Consider the elemental unit cube ( size 1x1x1 ) under the known positive 2-dimensional stress components shown in (

**i**) below - the third dimension (z) is principal.Rotational equilibrium requires

*complementary shear,*that is τyx must equal -τxy. This necessity has been incorporated into (**ii**), from which it is apparent that the three components ( σx, σy, τxy ) together with the third principal are necessary to define the stress state. The three components are called the*Cartesian triad.*We wish to evaluate - in terms of the Cartesian triad - the stress components ( σ, τ) in the general direction θ, so we consider force equilibrium of the wedge element (

**iii**), one of whose faces is inclined at θ. The height of the wedge remains 1 unit, however the dimension in the x-sense becomes 1.tanθ, and the length of the hypotenuse is 1.secθ.The force components on each face of the wedge are the stress components multiplied by the face area - these are shown in (

**iv**). For force equilibrium of the wedge :in the σ-sense :- σ.secθ - ( σx + τxy.tanθ ) cosθ - ( σy.tanθ + τxy ) sinθ = 0

in the τ-sense :- τ.secθ + ( σx + τxy.tanθ ) sinθ - ( σy.tanθ + τxy ) cosθ = 0

which on simplification give the required resolution equations :-

σ = 1/2 ( σx + σy ) + 1/2 ( σx - σy ) cos 2θ + τxy sin 2θ

τ = - 1/2 ( σx - σy ) sin 2θ + τxy cos 2θ

Similar equations but with different signs are encountered in the literature - sign differences arise from positive conventions other than the above.

The simultaneous occurence of sine and cosine terms in these equations makes it difficult to visualise how the resolved components ( σ, τ) vary as the direction θ changes. More easily interpreted equations result if the stress state is defined by the

The basic triad is related formally to the Cartesian as follows :-

(

σa cos 2θp = 1/2 ( σx - σy ) that is σa = √[ {1/2 ( σx - σy ) }2 + τxy2 ]

σa sin 2θp = τxy θp = 1/2 arctan [ 2 τxy /( σx - σy ) ]

. . . . though these equations seldom need to be implemented.

Making these substitutions leads to resolution equations in the more meaningful form :-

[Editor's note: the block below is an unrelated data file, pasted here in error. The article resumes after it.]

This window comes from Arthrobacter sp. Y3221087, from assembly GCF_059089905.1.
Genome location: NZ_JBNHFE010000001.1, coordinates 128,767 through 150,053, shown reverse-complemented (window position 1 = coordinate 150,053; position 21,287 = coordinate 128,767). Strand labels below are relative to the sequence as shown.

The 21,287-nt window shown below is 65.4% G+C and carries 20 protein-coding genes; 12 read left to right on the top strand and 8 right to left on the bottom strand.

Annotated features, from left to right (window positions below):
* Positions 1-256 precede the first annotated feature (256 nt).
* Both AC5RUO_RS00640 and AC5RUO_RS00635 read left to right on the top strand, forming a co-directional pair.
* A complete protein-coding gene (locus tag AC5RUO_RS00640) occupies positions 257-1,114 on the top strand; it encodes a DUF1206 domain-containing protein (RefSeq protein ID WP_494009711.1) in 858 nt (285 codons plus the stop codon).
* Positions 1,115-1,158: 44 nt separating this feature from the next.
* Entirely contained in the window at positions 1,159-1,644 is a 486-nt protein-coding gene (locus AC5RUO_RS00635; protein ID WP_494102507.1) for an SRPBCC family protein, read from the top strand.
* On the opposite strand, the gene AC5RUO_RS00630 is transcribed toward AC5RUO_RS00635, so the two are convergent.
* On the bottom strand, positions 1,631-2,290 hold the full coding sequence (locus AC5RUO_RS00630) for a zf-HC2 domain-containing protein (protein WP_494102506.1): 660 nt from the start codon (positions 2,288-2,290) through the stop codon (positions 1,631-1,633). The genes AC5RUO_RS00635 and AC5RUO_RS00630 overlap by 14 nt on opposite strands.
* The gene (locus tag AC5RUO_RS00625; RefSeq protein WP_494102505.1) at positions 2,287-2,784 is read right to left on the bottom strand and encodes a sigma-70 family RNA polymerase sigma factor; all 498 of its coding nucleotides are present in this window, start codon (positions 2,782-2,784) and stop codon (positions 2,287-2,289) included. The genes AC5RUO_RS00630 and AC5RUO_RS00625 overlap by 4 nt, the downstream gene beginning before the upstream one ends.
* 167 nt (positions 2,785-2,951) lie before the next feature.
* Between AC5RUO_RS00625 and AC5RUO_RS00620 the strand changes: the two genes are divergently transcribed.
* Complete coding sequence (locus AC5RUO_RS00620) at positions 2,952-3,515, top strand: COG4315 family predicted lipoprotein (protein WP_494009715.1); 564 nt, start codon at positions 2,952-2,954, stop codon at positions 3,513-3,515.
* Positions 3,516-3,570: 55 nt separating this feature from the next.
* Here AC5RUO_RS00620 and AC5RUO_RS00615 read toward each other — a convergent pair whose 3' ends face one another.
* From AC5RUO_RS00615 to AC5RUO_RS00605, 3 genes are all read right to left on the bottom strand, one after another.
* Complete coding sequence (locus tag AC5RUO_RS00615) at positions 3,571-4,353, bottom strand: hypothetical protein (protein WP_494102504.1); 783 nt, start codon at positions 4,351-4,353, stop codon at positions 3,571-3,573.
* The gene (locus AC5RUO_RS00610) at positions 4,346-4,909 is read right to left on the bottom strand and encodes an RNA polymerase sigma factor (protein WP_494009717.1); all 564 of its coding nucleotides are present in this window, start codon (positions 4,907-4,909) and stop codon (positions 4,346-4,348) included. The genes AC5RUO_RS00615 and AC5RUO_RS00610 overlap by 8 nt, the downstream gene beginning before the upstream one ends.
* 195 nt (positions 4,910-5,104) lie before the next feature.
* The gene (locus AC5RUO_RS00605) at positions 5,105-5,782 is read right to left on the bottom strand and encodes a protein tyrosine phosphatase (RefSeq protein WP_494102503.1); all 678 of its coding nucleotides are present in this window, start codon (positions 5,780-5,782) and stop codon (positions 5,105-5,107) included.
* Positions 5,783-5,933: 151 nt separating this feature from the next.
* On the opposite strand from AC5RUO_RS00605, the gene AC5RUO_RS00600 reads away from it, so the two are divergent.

(

τ = σa sin 2 ( θp - θ )

It is apparent that normal and shear stress components vary sinusoidally with direction θ (not unlike vector components) however the variation is second harmonic - that is stress components are the same along axes which lie at 180o to one another. The two sinusoids are of the same amplitude σa and out of phase by 45o.

σm is the constant component of the normal stress.

The principal and maximum shear stresses follow immediately as :-

(

σmin = σm - σa ( at θp - π/2 )

τmax = σa ( at θp - π/4 )

*basic triad*( σm, σa, θp ) rather than by the Cartesian triad. θp is the inclination of the plane of the*maximum*principal stress with respect to the x-reference.The basic triad is related formally to the Cartesian as follows :-

(

**3a**) σm = 1/2 ( σx + σy )σa cos 2θp = 1/2 ( σx - σy ) that is σa = √[ {1/2 ( σx - σy ) }2 + τxy2 ]

σa sin 2θp = τxy θp = 1/2 arctan [ 2 τxy /( σx - σy ) ]

. . . . though these equations seldom need to be implemented.

Making these substitutions leads to resolution equations in the more meaningful form :-

(

**4a**) σ = σm + σa cos 2 ( θp - θ ) {**}***nomenclature explanation*τ = σa sin 2 ( θp - θ )

It is apparent that normal and shear stress components vary sinusoidally with direction θ (not unlike vector components) however the variation is second harmonic - that is stress components are the same along axes which lie at 180o to one another. The two sinusoids are of the same amplitude σa and out of phase by 45o.

σm is the constant component of the normal stress.

The principal and maximum shear stresses follow immediately as :-

(

**5**) σmax = σm + σa ( at θp )σmin = σm - σa ( at θp - π/2 )

τmax = σa ( at θp - π/4 )

These relations are often expressed graphically via Mohr's stress circle, in which σm and σa represent the circle's centre location and radius respectively. The

*conventions require*that angles on the circle, reckoned from the X-radius, are